Hit enter after type your search item

Motorcycle Mythbusters

If you’re like me, you’re fascinated by the hit Discovery Channel show MythBusters. The hosts address various questionable assertions or videos, test them, and then declare whether that myth has been confirmed or busted. The program got me to thinking the other day about motorcycle myths, things that have become “common knowledge” but often are not completely true. Here is a selection of such motorcycle myths and the truth—if any—behind them.

“My buddy runs premium gas in his sportbike, and it makes much more power than my cruiser. I figure I’ll run premium too so my bike will make more power!”

The reason sportbikes and other high-performance vehicles run high-octane premium fuel is to prevent pre-ignition, or knocking, in their high-compression motors. Generally, the more you compressed the fuel-air mixture in a motor, the more power it will deliver when you light it off with the spark plug. The problem is that in a high-compression motor this volatile mixture can be compressed so much that it actually explodes from the heat and pressure.
Now, rather than doing a controlled burn in which the flame front pushes the piston down in an orderly fashion, this explosive wave meets the piston on its way up, causing a collision of energies and actually lowering power. We hear it as pinging, or engine knock, and feel the lack of power. If prolonged, it can put a hole in the piston.
High-octane fuel has knock inhibitors that prevent the fuel from exploding at normal operating temperatures and pressures, but it does not provide any additional energy itself. It simply allows the high-compression motor to extract and utilize the power it was designed to provide.

“I don’t care if the owner’s manual says to change the oil every 5,000 miles. I’m going to change it twice that often to protect my motor.”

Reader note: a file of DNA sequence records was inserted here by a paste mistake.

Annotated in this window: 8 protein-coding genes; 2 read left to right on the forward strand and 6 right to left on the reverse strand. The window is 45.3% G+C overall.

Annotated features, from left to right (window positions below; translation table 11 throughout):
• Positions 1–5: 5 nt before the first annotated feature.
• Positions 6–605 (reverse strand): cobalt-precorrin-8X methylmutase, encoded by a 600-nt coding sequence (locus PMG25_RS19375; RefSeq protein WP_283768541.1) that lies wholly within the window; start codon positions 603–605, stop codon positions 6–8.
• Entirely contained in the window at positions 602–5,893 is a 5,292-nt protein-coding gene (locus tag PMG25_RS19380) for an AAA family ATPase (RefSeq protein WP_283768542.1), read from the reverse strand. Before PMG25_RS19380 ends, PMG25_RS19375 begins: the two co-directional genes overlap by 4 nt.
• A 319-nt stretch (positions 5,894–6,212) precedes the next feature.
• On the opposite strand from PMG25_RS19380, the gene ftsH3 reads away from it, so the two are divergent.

Okay, let’s think this through. The manufacturers invest millions of dollars in developing and testing their motors to be certain they’ll handle the stresses of use then back them with warranties that often states that if the motor fails, they will pay to fix it. Basically, the manufacturers have a lot invested in having those motors perform well and last a long time. If they say an oil change every 5,000 miles (after the shorter break-in oil change) is adequate, why should we expect them to require fresh fluids any more frequently? I tend to take the manufacturers at their word.
That’s not to say that changing motor oil more frequently will hurt the motor; it likely will not, but it will raise operating costs. More frequent oil changes will also require more frequent trips to the recycler, unless you dump the used oil illegally. Bad for the environment and bad for your biker soul.
The only caveat to this is that if you race your bike or if your usage is unusually harsh or in a dirty environment, then, okay, changing oil more frequently can make sense.

“What the heck does that GVWR figure actually mean anyway?”
This figure, which is listed in your owner’s manual and also on a plaque on the bike (often on the steering stem), shows the Gross Vehicle Weight Rating; it is sometimes shown as Gross Average Weight Rating or GAWR. This figure indicates the maximum weight the bike was designed to carry, including the weight of the bike itself. It is arrived at by considering the bike’s tires, suspension, frame, brakes, and performance characteristics.